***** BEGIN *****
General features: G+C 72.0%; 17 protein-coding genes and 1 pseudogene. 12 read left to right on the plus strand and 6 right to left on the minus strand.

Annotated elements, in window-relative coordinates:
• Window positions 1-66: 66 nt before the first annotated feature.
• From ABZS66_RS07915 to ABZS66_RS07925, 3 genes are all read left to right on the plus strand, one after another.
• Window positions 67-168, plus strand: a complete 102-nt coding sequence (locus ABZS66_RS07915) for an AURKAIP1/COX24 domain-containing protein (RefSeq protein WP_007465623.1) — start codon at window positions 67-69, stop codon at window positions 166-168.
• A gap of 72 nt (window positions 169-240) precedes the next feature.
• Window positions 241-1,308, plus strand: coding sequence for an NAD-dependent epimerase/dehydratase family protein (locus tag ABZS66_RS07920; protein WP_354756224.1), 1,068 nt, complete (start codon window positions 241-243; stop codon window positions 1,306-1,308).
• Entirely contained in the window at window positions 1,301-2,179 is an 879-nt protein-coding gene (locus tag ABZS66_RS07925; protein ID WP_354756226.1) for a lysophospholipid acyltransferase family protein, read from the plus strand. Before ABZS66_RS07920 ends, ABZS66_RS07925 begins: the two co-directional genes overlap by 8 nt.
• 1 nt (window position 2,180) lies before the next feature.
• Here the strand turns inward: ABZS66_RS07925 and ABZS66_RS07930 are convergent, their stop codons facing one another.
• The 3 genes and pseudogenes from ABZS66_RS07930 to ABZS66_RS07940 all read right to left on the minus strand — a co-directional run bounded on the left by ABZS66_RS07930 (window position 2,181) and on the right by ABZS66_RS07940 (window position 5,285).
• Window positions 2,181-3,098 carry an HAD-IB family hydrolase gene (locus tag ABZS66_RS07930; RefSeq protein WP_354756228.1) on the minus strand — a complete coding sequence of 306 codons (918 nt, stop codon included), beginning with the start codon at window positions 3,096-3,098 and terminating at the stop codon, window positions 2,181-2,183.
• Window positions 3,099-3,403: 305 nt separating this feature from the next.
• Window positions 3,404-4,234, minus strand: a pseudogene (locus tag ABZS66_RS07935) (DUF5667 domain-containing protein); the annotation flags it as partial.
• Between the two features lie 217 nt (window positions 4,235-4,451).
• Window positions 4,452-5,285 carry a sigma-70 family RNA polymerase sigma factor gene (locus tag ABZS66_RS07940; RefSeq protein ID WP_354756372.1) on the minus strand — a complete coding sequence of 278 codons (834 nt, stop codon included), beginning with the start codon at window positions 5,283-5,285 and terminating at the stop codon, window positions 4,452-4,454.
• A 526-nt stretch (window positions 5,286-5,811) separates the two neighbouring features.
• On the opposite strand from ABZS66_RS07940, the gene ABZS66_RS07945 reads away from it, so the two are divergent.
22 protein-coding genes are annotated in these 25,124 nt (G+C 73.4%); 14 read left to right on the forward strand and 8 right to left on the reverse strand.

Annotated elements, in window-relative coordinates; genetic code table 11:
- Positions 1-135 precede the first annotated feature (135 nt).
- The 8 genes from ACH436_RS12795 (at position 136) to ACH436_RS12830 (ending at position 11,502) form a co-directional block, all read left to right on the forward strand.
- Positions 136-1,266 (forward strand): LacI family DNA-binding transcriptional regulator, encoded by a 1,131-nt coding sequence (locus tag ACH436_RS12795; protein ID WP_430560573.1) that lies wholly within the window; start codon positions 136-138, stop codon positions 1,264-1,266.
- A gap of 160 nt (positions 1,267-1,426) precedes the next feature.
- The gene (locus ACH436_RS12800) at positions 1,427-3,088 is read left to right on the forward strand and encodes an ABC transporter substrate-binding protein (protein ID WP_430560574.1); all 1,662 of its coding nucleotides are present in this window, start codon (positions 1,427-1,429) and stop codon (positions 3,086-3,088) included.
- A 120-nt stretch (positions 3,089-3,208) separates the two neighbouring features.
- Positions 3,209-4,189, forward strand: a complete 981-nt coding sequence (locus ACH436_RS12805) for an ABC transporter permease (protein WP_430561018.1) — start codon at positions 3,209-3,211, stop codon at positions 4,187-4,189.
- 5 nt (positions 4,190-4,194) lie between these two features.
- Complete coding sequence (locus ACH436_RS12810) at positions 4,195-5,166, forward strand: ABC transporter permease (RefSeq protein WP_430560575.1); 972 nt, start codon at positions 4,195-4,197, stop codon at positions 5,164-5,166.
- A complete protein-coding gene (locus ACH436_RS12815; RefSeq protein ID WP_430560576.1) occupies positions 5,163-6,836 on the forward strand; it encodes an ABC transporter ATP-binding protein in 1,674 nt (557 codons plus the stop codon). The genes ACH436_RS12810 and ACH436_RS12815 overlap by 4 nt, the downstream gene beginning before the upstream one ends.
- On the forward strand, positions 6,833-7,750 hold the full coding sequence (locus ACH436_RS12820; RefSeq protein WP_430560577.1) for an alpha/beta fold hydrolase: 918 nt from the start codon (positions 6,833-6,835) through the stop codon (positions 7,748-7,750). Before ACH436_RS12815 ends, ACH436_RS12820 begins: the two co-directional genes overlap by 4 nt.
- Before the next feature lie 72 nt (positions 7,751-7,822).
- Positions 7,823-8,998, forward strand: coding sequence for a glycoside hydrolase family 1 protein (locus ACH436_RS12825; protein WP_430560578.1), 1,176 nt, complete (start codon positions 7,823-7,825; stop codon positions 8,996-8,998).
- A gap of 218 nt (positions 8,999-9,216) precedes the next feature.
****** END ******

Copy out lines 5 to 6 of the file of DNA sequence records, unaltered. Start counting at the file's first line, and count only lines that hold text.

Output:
• Window positions 67-168, plus strand: a complete 102-nt coding sequence (locus ABZS66_RS07915) for an AURKAIP1/COX24 domain-containing protein (RefSeq protein WP_007465623.1) — start codon at window positions 67-69, stop codon at window positions 166-168.
• A gap of 72 nt (window positions 169-240) precedes the next feature.